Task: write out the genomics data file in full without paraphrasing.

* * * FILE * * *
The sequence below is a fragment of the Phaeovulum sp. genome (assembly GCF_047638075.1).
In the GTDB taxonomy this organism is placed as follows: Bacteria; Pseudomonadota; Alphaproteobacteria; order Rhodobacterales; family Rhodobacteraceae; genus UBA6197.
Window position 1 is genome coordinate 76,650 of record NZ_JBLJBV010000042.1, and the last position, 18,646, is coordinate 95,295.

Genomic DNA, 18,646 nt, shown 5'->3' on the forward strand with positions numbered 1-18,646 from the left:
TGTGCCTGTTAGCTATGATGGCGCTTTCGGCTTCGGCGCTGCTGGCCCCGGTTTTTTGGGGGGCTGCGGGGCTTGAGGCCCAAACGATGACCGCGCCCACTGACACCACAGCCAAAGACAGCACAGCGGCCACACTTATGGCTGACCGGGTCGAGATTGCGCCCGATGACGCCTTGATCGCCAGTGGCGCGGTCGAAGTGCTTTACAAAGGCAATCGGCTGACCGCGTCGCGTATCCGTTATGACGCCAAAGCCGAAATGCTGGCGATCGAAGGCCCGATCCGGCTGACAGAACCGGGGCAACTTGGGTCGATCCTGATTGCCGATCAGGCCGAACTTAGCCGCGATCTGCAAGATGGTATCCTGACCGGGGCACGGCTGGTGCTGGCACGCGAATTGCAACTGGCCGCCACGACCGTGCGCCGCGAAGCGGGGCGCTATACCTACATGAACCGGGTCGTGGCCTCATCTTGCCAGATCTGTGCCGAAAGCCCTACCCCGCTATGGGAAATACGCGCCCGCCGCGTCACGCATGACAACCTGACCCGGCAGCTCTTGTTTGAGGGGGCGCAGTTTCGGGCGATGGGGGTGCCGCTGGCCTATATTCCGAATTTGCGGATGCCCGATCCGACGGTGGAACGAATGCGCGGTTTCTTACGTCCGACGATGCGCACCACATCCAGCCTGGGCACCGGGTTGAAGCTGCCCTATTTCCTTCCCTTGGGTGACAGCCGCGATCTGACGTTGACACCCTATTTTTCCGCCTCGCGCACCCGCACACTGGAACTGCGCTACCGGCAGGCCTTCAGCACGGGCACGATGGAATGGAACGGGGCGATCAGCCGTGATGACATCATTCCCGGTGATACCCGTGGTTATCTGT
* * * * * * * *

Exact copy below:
The sequence below is a fragment of the Phaeovulum sp. genome (assembly GCF_047638075.1).
In the GTDB taxonomy this organism is placed as follows: Bacteria; Pseudomonadota; Alphaproteobacteria; order Rhodobacterales; family Rhodobacteraceae; genus UBA6197.
Window position 1 is genome coordinate 76,650 of record NZ_JBLJBV010000042.1, and the last position, 18,646, is coordinate 95,295.

Genomic DNA, 18,646 nt, shown 5'->3' on the forward strand with positions numbered 1-18,646 from the left:
TGTGCCTGTTAGCTATGATGGCGCTTTCGGCTTCGGCGCTGCTGGCCCCGGTTTTTTGGGGGGCTGCGGGGCTTGAGGCCCAAACGATGACCGCGCCCACTGACACCACAGCCAAAGACAGCACAGCGGCCACACTTATGGCTGACCGGGTCGAGATTGCGCCCGATGACGCCTTGATCGCCAGTGGCGCGGTCGAAGTGCTTTACAAAGGCAATCGGCTGACCGCGTCGCGTATCCGTTATGACGCCAAAGCCGAAATGCTGGCGATCGAAGGCCCGATCCGGCTGACAGAACCGGGGCAACTTGGGTCGATCCTGATTGCCGATCAGGCCGAACTTAGCCGCGATCTGCAAGATGGTATCCTGACCGGGGCACGGCTGGTGCTGGCACGCGAATTGCAACTGGCCGCCACGACCGTGCGCCGCGAAGCGGGGCGCTATACCTACATGAACCGGGTCGTGGCCTCATCTTGCCAGATCTGTGCCGAAAGCCCTACCCCGCTATGGGAAATACGCGCCCGCCGCGTCACGCATGACAACCTGACCCGGCAGCTCTTGTTTGAGGGGGCGCAGTTTCGGGCGATGGGGGTGCCGCTGGCCTATATTCCGAATTTGCGGATGCCCGATCCGACGGTGGAACGAATGCGCGGTTTCTTACGTCCGACGATGCGCACCACATCCAGCCTGGGCACCGGGTTGAAGCTGCCCTATTTCCTTCCCTTGGGTGACAGCCGCGATCTGACGTTGACACCCTATTTTTCCGCCTCGCGCACCCGCACACTGGAACTGCGCTACCGGCAGGCCTTCAGCACGGGCACGATGGAATGGAACGGGGCGATCAGCCGTGATGACATCATTCCCGGTGATACCCGTGGTTATCTGT